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Scott Brown is right to draw attention to the absence of primary care involvement in the problem of childhood obesity.1 In our flagship university-linked research & teaching practice, awarded Beacon status for clinical excellence, we are barely registering the extent and seriousness of obesity in children, let alone responding to it. In August 2006 we had 2748 patients aged 0–16 years, with BMI measurements recorded for just 128 (4.6%). In 2005 13 children had obesity documented in their records as an active problem, of whom five were brought by parents because of their weight, and four others presented with problems potentially linked to their weight — asthma, joint pains, snoring. Five were referred to a paediatrician or a dietician, and nine were followed up during the year by their usual doctor. Nine had one parent with a BMI over 25 (three were obese), and in six both parents were overweight.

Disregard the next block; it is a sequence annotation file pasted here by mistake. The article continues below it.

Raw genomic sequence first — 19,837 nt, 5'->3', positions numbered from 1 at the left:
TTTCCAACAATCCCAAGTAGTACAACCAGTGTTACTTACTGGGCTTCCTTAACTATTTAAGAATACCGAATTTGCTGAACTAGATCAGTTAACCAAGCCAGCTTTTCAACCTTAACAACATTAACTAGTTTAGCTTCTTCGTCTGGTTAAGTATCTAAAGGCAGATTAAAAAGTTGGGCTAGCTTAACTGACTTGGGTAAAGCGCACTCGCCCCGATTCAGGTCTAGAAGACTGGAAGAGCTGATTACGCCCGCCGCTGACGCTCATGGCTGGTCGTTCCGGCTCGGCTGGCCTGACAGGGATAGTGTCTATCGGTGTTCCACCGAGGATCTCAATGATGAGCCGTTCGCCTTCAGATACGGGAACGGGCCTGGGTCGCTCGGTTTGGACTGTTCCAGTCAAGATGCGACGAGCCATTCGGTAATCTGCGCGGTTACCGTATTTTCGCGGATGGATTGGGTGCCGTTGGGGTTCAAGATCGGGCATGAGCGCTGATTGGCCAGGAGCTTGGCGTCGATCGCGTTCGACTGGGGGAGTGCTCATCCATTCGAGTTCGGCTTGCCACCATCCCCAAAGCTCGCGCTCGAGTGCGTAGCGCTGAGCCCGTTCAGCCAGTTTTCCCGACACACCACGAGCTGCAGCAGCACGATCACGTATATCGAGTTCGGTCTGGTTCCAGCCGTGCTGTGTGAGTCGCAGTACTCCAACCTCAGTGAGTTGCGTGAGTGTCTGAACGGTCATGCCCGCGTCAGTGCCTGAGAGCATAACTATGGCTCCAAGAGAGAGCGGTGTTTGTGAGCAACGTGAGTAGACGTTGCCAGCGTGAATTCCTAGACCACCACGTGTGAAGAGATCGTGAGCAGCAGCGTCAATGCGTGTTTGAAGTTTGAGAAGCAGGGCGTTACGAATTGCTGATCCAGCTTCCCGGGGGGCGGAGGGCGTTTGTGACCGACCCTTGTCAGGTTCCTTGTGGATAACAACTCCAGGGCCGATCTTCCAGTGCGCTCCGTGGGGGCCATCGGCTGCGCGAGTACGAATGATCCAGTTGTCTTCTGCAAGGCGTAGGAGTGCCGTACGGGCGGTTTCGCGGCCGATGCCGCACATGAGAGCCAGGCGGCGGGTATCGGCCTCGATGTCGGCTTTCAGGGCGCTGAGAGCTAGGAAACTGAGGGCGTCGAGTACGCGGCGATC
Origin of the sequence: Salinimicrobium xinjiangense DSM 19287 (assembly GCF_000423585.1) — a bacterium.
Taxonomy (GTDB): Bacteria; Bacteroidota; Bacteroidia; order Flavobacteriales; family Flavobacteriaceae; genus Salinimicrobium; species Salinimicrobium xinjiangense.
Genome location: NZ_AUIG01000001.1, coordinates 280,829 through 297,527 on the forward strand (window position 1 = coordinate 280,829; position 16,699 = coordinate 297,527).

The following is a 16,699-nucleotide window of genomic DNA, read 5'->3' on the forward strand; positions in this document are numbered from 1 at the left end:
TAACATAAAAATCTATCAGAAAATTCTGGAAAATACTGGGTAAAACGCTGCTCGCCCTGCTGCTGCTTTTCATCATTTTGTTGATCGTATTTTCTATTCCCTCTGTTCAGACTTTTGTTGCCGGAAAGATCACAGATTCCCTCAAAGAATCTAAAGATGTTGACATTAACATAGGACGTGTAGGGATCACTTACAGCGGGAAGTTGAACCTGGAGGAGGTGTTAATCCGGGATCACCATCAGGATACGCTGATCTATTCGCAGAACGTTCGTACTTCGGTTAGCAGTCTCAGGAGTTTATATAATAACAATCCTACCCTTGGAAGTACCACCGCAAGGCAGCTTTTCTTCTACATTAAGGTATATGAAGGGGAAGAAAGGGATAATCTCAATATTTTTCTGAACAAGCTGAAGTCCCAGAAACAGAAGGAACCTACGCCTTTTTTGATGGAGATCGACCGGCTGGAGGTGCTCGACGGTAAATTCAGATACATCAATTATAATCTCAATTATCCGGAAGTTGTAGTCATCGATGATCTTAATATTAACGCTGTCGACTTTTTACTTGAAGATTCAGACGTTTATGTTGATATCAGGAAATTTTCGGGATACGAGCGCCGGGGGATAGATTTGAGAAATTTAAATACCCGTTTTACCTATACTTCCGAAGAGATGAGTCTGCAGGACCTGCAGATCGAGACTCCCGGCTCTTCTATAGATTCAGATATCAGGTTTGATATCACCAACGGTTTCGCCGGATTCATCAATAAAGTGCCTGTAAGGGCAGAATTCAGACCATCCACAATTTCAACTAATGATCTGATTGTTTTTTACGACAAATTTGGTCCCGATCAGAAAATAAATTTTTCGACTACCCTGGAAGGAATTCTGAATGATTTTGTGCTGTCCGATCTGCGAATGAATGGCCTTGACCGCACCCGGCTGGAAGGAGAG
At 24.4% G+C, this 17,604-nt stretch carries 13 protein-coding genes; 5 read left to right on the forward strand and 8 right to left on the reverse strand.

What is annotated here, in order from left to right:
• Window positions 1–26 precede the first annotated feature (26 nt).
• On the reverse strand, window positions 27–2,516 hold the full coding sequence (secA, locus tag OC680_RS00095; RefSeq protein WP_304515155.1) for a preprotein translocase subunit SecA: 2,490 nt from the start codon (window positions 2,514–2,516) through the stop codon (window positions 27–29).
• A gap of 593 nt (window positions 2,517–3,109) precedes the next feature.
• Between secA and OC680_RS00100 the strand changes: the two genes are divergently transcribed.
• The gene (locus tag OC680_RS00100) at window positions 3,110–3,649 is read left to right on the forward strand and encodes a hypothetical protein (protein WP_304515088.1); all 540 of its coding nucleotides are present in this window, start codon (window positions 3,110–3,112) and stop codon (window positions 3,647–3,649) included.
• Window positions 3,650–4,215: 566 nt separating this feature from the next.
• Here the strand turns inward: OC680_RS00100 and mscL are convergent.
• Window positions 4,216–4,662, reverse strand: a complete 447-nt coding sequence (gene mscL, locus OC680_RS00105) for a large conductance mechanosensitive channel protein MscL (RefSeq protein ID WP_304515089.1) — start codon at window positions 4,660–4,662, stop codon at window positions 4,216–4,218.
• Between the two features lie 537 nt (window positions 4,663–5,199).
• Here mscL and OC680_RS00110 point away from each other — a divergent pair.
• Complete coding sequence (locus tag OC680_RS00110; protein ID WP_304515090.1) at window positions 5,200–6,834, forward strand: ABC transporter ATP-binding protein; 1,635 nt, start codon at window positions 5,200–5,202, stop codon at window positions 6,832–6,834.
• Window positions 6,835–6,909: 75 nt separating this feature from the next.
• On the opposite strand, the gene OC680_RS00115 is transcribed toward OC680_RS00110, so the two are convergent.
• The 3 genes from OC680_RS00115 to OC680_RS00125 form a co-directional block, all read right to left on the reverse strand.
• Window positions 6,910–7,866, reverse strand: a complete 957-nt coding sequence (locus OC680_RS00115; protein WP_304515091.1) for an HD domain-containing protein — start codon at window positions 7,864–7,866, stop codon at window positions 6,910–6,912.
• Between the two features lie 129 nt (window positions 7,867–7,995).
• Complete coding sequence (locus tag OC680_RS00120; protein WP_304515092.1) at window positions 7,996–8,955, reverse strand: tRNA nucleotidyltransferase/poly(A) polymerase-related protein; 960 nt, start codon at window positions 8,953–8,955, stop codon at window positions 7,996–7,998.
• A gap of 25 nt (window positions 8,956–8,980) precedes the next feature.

While GPs are described as having ‘a pivotal role’ in tackling an epidemic that, on conservative estimates, will result in a fifth of boys and a third of girls in this country being obese by 2020,2 there is little evidence that interventions based in primary care work.3 The SIGN guidelines recommend that weight maintenance is the most realistic goal for most obese children (rather than weight reduction), and that weight management programmes for those not ready to change are likely to be time consuming, futile and possibly even harmful. Our apparent unawareness of obesity in children may not be so negligent after all.
One problem is that obesity is not as easy to understand as a risk factor as, say, smoking or hypertension. Its epidemiology varies according to socioeconomic and cultural conditions, with obesity a feature of the rich in poor countries and the poor in rich countries, while in many middle-ranking economies almost half of all households have both obese and thin members.4 Obesity looks set to be one aspect of the polarisation of UK society, with the potential for interventions (however complex, multifaceted and social) being ineffectual or possibly even counterproductive. Before QOF targets are set in stone for childhood obesity, we must be sure that we are not being set up to fail.